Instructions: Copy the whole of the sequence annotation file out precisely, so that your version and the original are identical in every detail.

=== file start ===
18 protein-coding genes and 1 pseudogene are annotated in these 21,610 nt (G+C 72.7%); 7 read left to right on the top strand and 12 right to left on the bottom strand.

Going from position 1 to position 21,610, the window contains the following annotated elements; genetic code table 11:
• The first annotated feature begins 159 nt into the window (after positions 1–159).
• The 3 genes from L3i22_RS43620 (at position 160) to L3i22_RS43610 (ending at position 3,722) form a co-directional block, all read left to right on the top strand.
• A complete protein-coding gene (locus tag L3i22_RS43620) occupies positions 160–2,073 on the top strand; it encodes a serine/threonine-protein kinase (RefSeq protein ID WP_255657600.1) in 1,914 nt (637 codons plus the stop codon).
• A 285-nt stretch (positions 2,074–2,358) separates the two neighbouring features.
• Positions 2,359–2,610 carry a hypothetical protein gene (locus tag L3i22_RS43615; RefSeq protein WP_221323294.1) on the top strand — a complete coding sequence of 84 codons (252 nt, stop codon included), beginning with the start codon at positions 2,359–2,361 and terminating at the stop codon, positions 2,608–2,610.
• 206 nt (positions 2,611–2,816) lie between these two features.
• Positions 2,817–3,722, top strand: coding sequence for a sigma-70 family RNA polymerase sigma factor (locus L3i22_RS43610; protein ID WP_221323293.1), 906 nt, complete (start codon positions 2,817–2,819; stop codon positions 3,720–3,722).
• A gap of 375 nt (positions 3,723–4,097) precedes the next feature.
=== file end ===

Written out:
18 protein-coding genes and 1 pseudogene are annotated in these 21,610 nt (G+C 72.7%); 7 read left to right on the top strand and 12 right to left on the bottom strand.

Going from position 1 to position 21,610, the window contains the following annotated elements; genetic code table 11:
• The first annotated feature begins 159 nt into the window (after positions 1–159).
• The 3 genes from L3i22_RS43620 (at position 160) to L3i22_RS43610 (ending at position 3,722) form a co-directional block, all read left to right on the top strand.
• A complete protein-coding gene (locus tag L3i22_RS43620) occupies positions 160–2,073 on the top strand; it encodes a serine/threonine-protein kinase (RefSeq protein ID WP_255657600.1) in 1,914 nt (637 codons plus the stop codon).
• A 285-nt stretch (positions 2,074–2,358) separates the two neighbouring features.
• Positions 2,359–2,610 carry a hypothetical protein gene (locus tag L3i22_RS43615; RefSeq protein WP_221323294.1) on the top strand — a complete coding sequence of 84 codons (252 nt, stop codon included), beginning with the start codon at positions 2,359–2,361 and terminating at the stop codon, positions 2,608–2,610.
• 206 nt (positions 2,611–2,816) lie between these two features.
• Positions 2,817–3,722, top strand: coding sequence for a sigma-70 family RNA polymerase sigma factor (locus L3i22_RS43610; protein ID WP_221323293.1), 906 nt, complete (start codon positions 2,817–2,819; stop codon positions 3,720–3,722).
• A gap of 375 nt (positions 3,723–4,097) precedes the next feature.